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Getting married Chinese style




When coming to China, it is hard not to mention the significance Chinese people give to marriage - shopping malls, jewelry stores, movies and advertisements tell you that getting married is a “must do” for every single person. And, indeed, in China marriage is not only a great business for jewelry makers but also a crucial event that deserves undivided attention. While for most foreigners who come to China, marriage is associated with churches, white dresses, tuxedos and champagne or on the other hand with a crazy adventure for two, in China people love to follow a certain cultural protocol. 
Due to China’s great number of ethnicities, traditions may significantly vary from one area to another. So, in Northern China and in Tianjin, traditions for the wedding ceremony and for establishing a new family are what we are going to discover. 
Each wedding story of course starts with the marriage proposal. While in the West, not many couples follow the traditional “romance overloaded” proposals and try to make this moment more special by including something extraordinary, in China proposals are usually made with a ring and a hope that the woman says magical “Yes”. And the story begins right after this very moment…
Surprisingly, as a lot of foreigners might have already mentioned, wedding photographs can be taken way before the wedding ceremony, sometimes months prior to the “big day”. In Tianjin, Italian Style Town, bridges and Water Park are favorite locations for the future bride and groom to get this done. Usually in rented wedding gown and tuxedothe couple would pose for the photographer and pretend as if it was their wedding day. 
As in many countries, where the official part and the celebration are usually made all at the same time in one day, for Chinese people these are two absolutely different procedures. Once the paperwork is signed in the local government office, the couple dedicates all its attention to organizing the event where all their friends and relatives can honor and celebrate their union.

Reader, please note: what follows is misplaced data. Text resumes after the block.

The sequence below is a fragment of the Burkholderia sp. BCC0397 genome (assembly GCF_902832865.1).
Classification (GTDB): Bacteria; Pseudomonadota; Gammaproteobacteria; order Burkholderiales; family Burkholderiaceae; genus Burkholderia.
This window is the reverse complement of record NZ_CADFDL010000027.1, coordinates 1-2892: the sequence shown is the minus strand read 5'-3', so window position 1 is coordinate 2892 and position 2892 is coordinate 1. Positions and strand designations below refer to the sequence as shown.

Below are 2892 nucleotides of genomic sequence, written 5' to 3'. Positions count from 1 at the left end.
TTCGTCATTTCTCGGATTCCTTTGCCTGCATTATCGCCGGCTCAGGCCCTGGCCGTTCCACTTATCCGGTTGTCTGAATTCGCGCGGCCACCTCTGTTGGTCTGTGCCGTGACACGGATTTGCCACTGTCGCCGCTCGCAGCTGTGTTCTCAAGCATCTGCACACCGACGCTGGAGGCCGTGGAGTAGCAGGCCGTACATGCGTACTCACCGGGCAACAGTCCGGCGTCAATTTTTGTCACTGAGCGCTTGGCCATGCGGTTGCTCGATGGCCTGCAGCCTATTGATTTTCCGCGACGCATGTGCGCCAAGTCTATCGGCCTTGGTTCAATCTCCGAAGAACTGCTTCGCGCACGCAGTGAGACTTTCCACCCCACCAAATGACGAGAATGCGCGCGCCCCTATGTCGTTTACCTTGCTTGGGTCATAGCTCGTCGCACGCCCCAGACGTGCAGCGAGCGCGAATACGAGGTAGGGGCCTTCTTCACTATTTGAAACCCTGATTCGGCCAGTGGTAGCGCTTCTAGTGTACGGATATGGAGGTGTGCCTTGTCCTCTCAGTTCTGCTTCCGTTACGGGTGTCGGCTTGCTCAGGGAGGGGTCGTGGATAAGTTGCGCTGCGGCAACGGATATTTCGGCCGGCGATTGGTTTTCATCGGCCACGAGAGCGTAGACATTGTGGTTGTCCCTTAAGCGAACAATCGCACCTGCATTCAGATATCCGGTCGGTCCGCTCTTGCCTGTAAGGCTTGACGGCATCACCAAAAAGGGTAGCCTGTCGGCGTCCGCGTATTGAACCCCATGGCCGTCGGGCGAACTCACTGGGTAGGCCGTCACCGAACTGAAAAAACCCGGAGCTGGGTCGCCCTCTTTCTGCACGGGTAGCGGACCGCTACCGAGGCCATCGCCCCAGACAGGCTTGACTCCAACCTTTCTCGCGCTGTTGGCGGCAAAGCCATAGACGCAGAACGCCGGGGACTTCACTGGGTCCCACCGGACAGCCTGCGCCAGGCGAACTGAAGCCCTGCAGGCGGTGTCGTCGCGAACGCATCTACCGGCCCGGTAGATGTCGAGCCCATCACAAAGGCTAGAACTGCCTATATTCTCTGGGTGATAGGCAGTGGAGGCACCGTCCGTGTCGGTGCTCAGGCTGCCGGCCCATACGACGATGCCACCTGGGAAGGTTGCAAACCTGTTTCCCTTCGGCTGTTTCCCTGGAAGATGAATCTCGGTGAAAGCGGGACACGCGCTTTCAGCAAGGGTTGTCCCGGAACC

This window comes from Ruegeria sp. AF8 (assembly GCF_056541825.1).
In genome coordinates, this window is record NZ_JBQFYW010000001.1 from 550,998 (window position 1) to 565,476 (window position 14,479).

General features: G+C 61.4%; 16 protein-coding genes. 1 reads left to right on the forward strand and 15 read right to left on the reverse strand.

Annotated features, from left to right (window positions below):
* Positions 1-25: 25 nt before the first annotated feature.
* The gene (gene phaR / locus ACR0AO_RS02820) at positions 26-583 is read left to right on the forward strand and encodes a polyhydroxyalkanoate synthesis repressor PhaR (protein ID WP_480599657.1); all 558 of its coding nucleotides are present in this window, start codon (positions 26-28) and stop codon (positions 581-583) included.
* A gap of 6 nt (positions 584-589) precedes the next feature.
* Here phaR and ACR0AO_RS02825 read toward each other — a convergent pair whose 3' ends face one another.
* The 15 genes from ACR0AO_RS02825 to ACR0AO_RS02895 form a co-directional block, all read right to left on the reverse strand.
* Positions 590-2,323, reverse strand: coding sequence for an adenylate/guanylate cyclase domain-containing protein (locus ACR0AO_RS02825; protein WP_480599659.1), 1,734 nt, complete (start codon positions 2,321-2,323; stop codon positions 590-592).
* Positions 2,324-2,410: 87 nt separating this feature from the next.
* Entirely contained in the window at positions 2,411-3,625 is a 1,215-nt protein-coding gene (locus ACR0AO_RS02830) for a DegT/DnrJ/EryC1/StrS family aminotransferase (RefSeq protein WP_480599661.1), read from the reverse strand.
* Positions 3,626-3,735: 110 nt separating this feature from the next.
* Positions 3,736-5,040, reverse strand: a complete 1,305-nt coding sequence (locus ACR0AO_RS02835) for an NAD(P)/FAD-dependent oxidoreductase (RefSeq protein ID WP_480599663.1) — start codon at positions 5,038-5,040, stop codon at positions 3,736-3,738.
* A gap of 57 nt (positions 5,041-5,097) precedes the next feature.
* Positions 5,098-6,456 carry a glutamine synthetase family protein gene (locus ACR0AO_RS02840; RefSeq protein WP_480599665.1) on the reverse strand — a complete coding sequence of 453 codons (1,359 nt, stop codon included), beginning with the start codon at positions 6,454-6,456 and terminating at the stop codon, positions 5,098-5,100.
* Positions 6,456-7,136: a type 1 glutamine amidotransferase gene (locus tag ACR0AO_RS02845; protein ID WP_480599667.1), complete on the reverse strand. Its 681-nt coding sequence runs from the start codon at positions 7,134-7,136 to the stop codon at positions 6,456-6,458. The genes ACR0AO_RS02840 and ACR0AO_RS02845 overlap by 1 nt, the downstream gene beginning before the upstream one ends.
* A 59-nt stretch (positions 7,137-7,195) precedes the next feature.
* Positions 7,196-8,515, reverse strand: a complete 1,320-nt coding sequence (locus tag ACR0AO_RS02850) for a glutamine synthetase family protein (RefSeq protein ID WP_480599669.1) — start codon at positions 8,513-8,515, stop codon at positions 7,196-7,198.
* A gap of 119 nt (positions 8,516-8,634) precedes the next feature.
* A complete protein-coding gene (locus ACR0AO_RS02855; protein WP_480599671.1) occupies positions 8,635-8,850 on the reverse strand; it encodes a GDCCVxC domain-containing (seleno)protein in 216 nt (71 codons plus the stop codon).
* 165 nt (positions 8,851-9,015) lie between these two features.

Right before the wedding, the groom usually needs to come to the bride’s house or the hotel where she and her family are staying to collect her. However, traditionally girlfriends would surround the bride and would tease the groom. This little obstacle is overcome quite easily by simply bribing them and handling over some red envelopes with money. Only after financially satisfying bride’s friends can the groom “receive” his bride. 
Traditionally in China the bride is supposed to wear red gown for her wedding day. But, with the influence of Western culture and general globalization, more and more women choose to wear white wedding dresses. The bride usually prepares around 4-5 dresses and changes them during the wedding day. 
Decorating the wedding hall is very important and every family tries to make it as symbolic as possible. Firstly, during Chinese weddings, the character “鍥”, meaning “double happiness” is widely used. Traditionally, this character is used solely for weddings and brings the couple luck, wealth, joy and whole bunch of other positive things. Doors and windows are usually decorated with various wishes and printed in red and gold. Flowers, just like in Western tradition, are also commonly used to decorate the hall and tables. Especially welcomed flower during the wedding is the white lily, “鐧惧悎” which sounds similar to a common idiom that means 'happy union for a hundred years', bainian haohe 鐧惧勾濂藉悎. 
One of the most challenging parts of Chinese weddings is, of course, a tradition for the groom to take shots of baijiu - Chinese rice wine - with almost every male guest at the party. 
After the wedding ceremony, bride and groom will usually personally see every guest off and give them a little gift: candies, chocolates and even mini photographs of the bride and groom. 
Attending a Chinese wedding is a great way to experience and observe Chinese culture “in action”. Yet, don’t forget to honor the hosts with a heavy red envelop full of lucky money!
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